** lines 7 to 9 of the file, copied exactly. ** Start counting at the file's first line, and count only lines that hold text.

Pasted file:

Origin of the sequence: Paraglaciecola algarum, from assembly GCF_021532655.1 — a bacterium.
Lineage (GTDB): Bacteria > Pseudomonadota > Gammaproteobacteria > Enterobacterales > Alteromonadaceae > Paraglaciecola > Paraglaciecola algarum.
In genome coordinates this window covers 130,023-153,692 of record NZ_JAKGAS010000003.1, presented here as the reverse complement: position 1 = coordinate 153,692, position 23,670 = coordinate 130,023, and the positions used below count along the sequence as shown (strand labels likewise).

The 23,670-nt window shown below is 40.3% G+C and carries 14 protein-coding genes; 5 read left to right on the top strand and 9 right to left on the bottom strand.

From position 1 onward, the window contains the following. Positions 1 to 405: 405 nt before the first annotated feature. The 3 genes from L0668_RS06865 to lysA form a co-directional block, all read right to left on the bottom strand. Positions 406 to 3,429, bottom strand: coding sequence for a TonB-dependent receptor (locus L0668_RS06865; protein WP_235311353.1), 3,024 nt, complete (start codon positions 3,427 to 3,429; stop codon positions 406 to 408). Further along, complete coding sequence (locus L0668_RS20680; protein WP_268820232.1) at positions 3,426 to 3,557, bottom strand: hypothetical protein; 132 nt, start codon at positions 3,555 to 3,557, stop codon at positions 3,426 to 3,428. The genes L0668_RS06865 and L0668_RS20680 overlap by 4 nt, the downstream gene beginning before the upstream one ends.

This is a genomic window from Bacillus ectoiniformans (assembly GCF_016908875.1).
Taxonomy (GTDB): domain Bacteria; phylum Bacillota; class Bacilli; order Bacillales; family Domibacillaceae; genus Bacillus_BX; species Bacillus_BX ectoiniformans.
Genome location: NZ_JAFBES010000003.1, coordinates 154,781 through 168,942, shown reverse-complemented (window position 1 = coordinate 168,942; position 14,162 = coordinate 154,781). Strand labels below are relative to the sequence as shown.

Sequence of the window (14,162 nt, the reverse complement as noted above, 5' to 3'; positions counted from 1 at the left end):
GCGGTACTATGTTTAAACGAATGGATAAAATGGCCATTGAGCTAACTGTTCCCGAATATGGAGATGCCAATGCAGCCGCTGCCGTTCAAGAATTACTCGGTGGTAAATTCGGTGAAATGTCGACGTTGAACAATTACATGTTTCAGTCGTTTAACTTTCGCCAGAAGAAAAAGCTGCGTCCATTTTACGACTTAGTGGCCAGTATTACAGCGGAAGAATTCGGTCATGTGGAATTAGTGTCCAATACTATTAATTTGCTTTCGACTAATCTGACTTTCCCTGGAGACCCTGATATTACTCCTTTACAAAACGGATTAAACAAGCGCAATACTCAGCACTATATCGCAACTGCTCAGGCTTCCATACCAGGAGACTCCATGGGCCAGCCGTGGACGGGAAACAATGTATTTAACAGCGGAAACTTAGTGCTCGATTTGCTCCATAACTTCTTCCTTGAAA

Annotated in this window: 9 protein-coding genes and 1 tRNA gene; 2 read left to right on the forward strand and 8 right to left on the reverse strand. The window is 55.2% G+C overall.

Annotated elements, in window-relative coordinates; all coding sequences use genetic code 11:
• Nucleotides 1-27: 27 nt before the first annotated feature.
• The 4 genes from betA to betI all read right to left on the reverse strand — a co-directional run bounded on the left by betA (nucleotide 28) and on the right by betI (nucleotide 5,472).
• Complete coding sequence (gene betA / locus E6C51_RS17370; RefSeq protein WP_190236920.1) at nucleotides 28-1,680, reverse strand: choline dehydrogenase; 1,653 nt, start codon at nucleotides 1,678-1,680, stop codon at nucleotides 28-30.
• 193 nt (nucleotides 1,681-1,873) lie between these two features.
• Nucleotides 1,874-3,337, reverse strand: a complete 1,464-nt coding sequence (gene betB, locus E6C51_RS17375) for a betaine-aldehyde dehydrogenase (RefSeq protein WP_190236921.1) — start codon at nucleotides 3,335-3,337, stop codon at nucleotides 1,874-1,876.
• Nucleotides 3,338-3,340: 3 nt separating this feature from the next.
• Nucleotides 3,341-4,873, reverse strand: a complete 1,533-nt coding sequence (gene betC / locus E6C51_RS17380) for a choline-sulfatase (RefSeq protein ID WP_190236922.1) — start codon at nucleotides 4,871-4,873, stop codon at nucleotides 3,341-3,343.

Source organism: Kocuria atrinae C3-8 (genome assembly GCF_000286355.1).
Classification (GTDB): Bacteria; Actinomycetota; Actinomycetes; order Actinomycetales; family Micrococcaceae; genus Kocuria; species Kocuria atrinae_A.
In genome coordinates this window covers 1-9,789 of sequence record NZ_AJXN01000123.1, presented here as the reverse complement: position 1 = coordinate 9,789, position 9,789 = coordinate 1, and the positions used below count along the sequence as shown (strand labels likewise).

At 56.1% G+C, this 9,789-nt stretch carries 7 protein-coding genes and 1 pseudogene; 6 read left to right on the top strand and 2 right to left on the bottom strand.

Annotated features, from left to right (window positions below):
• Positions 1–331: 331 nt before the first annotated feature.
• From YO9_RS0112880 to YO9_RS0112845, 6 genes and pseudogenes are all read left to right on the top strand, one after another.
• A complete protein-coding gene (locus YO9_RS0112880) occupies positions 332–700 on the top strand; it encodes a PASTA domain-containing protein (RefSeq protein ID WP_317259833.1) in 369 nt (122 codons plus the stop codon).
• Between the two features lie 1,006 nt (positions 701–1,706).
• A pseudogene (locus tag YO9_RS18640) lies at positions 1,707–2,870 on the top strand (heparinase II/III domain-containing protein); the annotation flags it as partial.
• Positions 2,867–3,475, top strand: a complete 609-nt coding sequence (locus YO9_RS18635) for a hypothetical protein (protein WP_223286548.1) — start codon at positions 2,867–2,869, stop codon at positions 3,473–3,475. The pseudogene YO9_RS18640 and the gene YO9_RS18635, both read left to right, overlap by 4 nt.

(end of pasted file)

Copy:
Taxonomy (GTDB): domain Bacteria; phylum Bacillota; class Bacilli; order Bacillales; family Domibacillaceae; genus Bacillus_BX; species Bacillus_BX ectoiniformans.
Genome location: NZ_JAFBES010000003.1, coordinates 154,781 through 168,942, shown reverse-complemented (window position 1 = coordinate 168,942; position 14,162 = coordinate 154,781). Strand labels below are relative to the sequence as shown.

Sequence of the window (14,162 nt, the reverse complement as noted above, 5' to 3'; positions counted from 1 at the left end):